Why the Hyatt Credit Card Should be in Your Wallet

Hyatt Credit Card

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[UPDATE] This card is no longer available for new applications. See our post on the new Hyatt credit card here


One of the best all around hotel credit cards is the Hyatt Credit Card from Chase. This is a card Mr. TT & I have had open for many years and I highly recommend it for the long-term benefits it provides and for the low annual fee. Get more information about this card and other travel rewards cards here.


Hyatt Credit Card


Benefits Of The Hyatt Credit Card

Sign Up Bonus of 40,000 Hyatt points – After you spend $2,000 in the first 3 months of card membership. You can even earn an additional 5,000 bonus points if you add an authorized user to your account and make a purchase with your card during the first 3 months of card membership.

These points can be used to book some incredible Hyatt properties like the Hyatt Ziva or Zilara all-inclusive resorts in Mexico, or their flagship property, the Park Hyatt New York to name a few. Our favorite Hyatt properties are the Park Hyatt, Andaz, and Ziva/Zilara.


Annual Free Night – In my opinion, this is the best perk offered by the Hyatt Credit Card. Each year of card membership, you will be given a free night certificate that is valid at any Hyatt category 1-4 property. There are no blackout dates, and as long as a room is available at the hotel, you should be able to redeem the certificate. Your free night will even count towards elite status!

There are a number of great category 4 properties where the certificate can be used. See our post on the best uses of the free Hyatt Anniversary night. For a full listing of Hyatt properties by category, visit here. Many of these hotels cost north of $250 a night.


Transfer Partner of Chase Ultimate Rewards – The World of Hyatt program is a 1:1 transfer partner of the Chase Ultimate Rewards Program. This means you can transfer points earned on cards like the Chase Sapphire Preferred or the Chase Sapphire Reserve to help bolster your Hyatt points balance and extend your award stays.


Category Spending Bonuses – You will earn 3X points per dollar spent at all Hyatt hotels, 2X points per dollar spent at restaurants, airfare booked directly with the airlines and on car rentals, and 1X point per dollar on everything else.

Personally, I don’t put much spending on my Hyatt card, because I carry the Chase Sapphire Reserve card. This is a 1:1 transfer partner of the World of Hyatt program and offers better category bonuses and more flexibility with my points.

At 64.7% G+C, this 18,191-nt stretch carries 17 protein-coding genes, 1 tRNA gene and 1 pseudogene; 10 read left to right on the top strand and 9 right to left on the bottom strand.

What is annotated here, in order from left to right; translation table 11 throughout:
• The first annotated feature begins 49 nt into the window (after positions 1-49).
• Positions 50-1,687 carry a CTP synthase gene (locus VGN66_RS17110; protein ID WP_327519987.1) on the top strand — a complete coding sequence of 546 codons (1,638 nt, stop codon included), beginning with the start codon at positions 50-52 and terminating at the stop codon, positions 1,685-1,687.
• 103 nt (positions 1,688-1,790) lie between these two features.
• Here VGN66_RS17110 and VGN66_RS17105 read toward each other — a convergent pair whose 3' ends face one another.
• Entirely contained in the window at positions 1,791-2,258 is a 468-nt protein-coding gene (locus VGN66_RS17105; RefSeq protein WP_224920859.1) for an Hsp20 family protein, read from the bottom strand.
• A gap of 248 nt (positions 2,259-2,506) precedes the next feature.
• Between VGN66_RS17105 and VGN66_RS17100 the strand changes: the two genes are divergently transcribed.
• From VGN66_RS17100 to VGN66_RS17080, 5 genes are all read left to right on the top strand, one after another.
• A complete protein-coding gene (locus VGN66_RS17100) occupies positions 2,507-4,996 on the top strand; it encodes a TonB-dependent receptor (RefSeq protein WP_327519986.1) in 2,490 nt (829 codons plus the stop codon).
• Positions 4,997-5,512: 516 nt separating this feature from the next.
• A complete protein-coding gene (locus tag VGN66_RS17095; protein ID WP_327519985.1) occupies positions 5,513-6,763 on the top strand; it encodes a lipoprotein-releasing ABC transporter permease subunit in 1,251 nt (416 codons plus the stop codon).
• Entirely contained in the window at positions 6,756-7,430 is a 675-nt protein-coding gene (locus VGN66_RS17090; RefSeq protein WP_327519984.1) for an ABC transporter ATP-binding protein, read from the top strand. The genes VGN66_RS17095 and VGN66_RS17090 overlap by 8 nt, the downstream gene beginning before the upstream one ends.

Hyatt Discoverist Status – You will receive Hyatt’s Discoverist status for as long as you have the card. Discoverist status gets you the following perks:

  • A Preferred Room within the category booked
  • A 10% points bonus
  • Complimentary bottle of water
  • Free Premium Internet
  • Priority check-in
  • 2 PM late check-out


Not Impacted By The Chase 5/24 Rule – The Hyatt Credit Card is not subjected to Chase’s 5/24 rule. This means that you should be eligible for the card, even if you’ve opened more than five new credit accounts in the past 24 months.


Annual Fee – The Hyatt Credit Card has an annual fee of $75, and it is not waived for the first year. However, because of the free anniversary night mentioned above, this is a small price to pay, and the reason I continue to keep this card open. I have had no issues getting more than $75 of value out of the card each year I have had it open.


Get more information about this card and other travel rewards cards here.


Bottom Line

The Hyatt Credit Card is worth grabbing for the generous sign-up bonus of 40,000 points. It is also worth holding onto long-term for the annual free night certificate it offers. Lastly, this card should be relatively easy to get as it isn’t subjected to the Chase 5/24 rule. Because of these reasons, the Hyatt Credit Card is a no-brainer and one you should have for the long run. Get more information about this card and other travel rewards cards here.


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Editorial Note: Any opinions, analyses, reviews, or recommendations expressed in this article are those of the author’s alone, and have not been reviewed, approved, or otherwise endorsed by any card issuer.

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